Kestrel Land Trust protected the 349-acre Collins property in partnership with the Westhampton and Williamsburg Conservation Commissions and facilitated the acquisition of 119 acres of land in Northampton by the City of Northampton. MassWildlife protected two properties—one in Chesterfield and one in Westhampton. Hilltown Land Trust conserved three properties, totaling over 340 acres, with assistance from the Westhampton and Chesterfield Conservation Commissions.

“The Brewer Brook project was well beyond the scope of what any single organization could have achieved alone,” explained Mark Wamsley, Conservation & Stewardship Manager with Kestrel Land Trust. “Working with other partners, we were able tap broader resources, expertise, and networks to achieve a much greater conservation goal.”

Total project costs amounted to nearly $1.6 million with 50% of the funds coming from a Massachusetts Landscape Partnership Project grant. This grant is offered by Massachusetts Executive Office of Energy and Environmental Affairs as an incentive for private and public agencies to come together to protect at least 500 acres of contiguous conservation land. The remaining funding was contributed by the Open Space Institute, MassWildlife, the John T. and Jane A. Wiederhold Foundation, Amelia Peabody Fund, The Beveridge Family Foundation, the Fields Pond Foundation, and gifts from private landowners.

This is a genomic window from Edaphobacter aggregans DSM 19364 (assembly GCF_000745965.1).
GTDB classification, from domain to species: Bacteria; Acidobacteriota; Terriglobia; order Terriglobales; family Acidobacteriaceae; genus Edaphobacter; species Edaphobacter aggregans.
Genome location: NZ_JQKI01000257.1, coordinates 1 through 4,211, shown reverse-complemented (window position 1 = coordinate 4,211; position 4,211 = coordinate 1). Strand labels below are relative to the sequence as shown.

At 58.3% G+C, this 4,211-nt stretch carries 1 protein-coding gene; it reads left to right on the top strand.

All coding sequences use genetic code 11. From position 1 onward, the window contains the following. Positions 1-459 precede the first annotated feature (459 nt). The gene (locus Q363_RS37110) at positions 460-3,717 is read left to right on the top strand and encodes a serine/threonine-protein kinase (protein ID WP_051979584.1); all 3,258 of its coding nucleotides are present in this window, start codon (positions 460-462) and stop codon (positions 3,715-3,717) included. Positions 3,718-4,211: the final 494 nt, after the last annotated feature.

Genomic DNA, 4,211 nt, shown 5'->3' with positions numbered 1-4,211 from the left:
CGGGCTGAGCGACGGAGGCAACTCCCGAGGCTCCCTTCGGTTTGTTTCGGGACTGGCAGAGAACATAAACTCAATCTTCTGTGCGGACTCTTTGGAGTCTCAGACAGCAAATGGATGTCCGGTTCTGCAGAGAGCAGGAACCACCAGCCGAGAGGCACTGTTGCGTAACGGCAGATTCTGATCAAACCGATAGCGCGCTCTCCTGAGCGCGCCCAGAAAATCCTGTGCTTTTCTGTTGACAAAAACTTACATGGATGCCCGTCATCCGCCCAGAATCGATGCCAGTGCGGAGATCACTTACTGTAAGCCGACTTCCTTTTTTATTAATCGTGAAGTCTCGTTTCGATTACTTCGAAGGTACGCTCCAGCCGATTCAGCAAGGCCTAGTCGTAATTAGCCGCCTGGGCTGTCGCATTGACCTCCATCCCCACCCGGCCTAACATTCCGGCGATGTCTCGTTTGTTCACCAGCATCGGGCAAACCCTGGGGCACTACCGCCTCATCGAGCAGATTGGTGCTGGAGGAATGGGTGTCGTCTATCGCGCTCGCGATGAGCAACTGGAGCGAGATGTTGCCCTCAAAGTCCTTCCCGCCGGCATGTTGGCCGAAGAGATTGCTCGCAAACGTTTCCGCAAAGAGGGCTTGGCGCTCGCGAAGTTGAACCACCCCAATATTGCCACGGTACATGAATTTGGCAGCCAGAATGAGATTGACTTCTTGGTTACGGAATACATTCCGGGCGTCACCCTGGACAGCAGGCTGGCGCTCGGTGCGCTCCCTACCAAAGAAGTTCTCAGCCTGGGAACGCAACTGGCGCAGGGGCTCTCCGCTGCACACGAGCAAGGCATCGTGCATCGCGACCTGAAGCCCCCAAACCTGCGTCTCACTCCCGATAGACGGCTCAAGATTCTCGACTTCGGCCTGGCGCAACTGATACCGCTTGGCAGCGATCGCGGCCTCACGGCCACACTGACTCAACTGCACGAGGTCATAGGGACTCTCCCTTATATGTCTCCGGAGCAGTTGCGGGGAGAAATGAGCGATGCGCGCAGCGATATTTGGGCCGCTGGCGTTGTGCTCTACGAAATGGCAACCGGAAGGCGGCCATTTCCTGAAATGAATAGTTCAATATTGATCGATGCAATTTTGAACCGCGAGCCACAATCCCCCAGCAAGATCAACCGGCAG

Much More to Be Done

There are thousands more acres of forest in the Brewer Brook area that could be protected for the benefit of wildlife, climate, and recreation, and several additional landowners in the immediate area have expressed interest in conservation. With more participating landowners, a planned Phase 2 of the conservation effort could connect the core Brewer Brook forest to other large blocks of protected land. Kestrel will continue working with landowners and organizational partners to conserve this critical resource.

If you own land in this area and want to learn more about your conservation options, use our landowner interest form to let us know. Keeping all forests as forests is a powerful step we can take locally to reduce the impact of climate change.